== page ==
“I have learned so many skills that will not only aid me in teaching this curriculum but are highly applicable to leadership endeavors and professional interactions. Not only will it improve the patient experience but it has the potential to really restore a joy in patient care that so many physicians are lacking and desiring. I am happy to see that this initiative has such strong support amongst the leadership of this institution. It will be successful if we continue to model that support to our colleagues.”Physician feedback about the patient experience program at the Cleveland Clinic
“I have learned so many skills that will not only aid me in teaching this curriculum but are highly applicable to leadership endeavors and professional interactions. Not only will it improve the patient experience but it has the potential to really restore a joy in patient care that so many physicians are lacking and desiring. I am happy to see that this initiative has such strong support amongst the leadership of this institution. It will be successful if we continue to model that support to our colleagues.”
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Successful completion of this CME activity, which includes participation in the evaluation component, enables the participant to earn up to:
0.5 Medical Knowledge MOC points in the American Board of Internal Medicine's (ABIM) Maintenance of Certification (MOC) program;
0.5 Self-Assessment points in the American Board of Otolaryngology – Head and Neck Surgery’s (ABOHNS) Continuing Certification program;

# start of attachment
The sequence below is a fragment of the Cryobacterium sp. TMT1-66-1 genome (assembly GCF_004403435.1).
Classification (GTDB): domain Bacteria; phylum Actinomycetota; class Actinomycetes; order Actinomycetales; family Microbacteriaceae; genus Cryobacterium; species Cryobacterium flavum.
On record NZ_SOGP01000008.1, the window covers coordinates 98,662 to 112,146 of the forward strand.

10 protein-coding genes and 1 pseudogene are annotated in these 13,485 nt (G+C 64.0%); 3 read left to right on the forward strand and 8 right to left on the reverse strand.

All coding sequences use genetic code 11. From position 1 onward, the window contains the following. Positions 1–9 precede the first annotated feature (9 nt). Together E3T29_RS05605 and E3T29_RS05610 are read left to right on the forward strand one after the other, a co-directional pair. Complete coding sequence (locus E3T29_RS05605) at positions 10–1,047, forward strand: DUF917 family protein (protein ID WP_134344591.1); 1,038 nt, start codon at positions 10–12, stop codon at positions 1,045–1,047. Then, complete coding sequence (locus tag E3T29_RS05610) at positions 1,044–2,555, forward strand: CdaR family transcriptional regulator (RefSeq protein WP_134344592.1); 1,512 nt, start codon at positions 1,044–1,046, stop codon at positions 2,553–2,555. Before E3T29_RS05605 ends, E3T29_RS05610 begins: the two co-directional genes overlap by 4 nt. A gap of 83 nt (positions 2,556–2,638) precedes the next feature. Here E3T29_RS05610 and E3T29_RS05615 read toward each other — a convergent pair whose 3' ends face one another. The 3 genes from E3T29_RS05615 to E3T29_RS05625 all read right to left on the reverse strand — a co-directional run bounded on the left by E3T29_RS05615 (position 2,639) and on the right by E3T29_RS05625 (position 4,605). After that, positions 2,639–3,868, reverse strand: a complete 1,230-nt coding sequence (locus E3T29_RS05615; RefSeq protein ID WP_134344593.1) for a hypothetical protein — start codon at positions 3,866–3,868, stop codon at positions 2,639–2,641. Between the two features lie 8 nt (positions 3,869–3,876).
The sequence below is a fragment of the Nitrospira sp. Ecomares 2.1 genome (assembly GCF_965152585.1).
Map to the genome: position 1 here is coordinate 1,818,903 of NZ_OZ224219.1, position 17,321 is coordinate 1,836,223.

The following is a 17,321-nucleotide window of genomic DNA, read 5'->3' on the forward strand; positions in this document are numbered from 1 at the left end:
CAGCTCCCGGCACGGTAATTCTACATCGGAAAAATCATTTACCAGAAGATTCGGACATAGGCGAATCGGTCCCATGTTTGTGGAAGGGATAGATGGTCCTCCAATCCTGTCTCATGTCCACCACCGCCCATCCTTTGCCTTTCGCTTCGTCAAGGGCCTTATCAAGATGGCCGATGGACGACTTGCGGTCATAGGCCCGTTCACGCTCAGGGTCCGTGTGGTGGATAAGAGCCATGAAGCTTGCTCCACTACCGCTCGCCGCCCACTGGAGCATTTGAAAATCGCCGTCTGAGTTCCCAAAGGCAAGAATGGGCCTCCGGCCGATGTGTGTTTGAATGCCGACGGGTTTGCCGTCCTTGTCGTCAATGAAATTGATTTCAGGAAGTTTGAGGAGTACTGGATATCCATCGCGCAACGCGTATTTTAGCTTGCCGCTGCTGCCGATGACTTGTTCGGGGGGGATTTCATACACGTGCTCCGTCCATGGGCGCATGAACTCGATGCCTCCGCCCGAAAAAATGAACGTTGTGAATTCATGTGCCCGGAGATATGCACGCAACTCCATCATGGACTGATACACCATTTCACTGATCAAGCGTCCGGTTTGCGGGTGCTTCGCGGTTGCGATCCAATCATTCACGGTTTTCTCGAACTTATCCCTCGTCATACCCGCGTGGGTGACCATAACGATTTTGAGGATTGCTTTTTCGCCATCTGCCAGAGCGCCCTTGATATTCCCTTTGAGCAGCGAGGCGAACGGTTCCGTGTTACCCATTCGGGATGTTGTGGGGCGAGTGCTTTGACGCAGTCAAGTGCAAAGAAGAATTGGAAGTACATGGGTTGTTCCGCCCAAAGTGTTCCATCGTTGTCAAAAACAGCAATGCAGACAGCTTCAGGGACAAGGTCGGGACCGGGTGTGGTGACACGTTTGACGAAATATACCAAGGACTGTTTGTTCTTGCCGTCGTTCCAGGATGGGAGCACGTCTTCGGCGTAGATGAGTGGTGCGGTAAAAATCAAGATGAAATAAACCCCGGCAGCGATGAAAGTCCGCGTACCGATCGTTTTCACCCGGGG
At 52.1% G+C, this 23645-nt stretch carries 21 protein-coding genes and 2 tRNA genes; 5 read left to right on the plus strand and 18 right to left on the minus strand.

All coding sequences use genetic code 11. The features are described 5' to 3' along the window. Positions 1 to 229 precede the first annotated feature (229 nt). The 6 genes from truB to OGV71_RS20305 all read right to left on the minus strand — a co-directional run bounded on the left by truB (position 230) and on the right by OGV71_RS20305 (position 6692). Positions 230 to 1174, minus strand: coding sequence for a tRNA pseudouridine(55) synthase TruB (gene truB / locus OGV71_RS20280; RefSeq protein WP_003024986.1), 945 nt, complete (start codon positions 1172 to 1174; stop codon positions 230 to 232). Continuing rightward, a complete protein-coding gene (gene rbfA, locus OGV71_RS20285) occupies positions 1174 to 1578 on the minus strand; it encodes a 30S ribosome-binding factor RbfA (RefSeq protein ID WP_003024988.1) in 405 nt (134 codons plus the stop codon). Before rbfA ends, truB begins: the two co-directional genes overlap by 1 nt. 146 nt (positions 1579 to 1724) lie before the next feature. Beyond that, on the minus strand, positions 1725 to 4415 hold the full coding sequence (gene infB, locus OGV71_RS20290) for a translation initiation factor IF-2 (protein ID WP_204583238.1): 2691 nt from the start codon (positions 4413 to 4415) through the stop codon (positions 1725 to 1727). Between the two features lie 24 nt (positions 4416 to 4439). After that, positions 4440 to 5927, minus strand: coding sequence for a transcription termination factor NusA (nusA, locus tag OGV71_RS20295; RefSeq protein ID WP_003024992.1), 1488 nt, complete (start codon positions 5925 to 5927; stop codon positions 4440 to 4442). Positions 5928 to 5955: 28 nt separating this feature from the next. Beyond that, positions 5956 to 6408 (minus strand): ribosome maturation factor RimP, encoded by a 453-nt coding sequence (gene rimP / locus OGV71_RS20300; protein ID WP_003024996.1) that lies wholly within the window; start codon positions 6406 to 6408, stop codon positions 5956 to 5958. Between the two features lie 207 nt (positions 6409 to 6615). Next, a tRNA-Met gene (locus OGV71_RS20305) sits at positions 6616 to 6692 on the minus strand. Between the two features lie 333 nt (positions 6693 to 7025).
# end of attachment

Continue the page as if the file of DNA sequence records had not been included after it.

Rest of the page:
0.5 MOC points in the American Board of Pediatrics’ (ABP) Maintenance of Certification (MOC) program; and
0.5 Lifelong Learning points in the American Board of Pathology’s (ABPath) Continuing Certification program;
It is the CME activity provider's responsibility to submit participant completion information to ACCME for the purpose of granting MOC credit.
About the Professional Satisfaction, Practice Sustainability Group: The AMA Professional Satisfaction and Practice Sustainability group has been tasked with developing and promoting innovative strategies that create sustainable practices. Leveraging findings from the 2013 AMA/RAND Health study, “Factors affecting physician professional satisfaction and their implications for patient care, health systems and health policy,” and other research sources, the group developed a series of practice transformation strategies. Each has the potential to reduce or eliminate inefficiency in broader office-based physician practices and improve health outcomes, increase operational productivity and reduce health care costs.
The project described was supported by Funding Opportunity Number CMS-1L1-15-002 from the U.S. Department of Health & Human Services, Centers for Medicare & Medicaid Services. The contents provided are solely the responsibility of the authors and do not necessarily represent the official views of HHS or any of its agencies.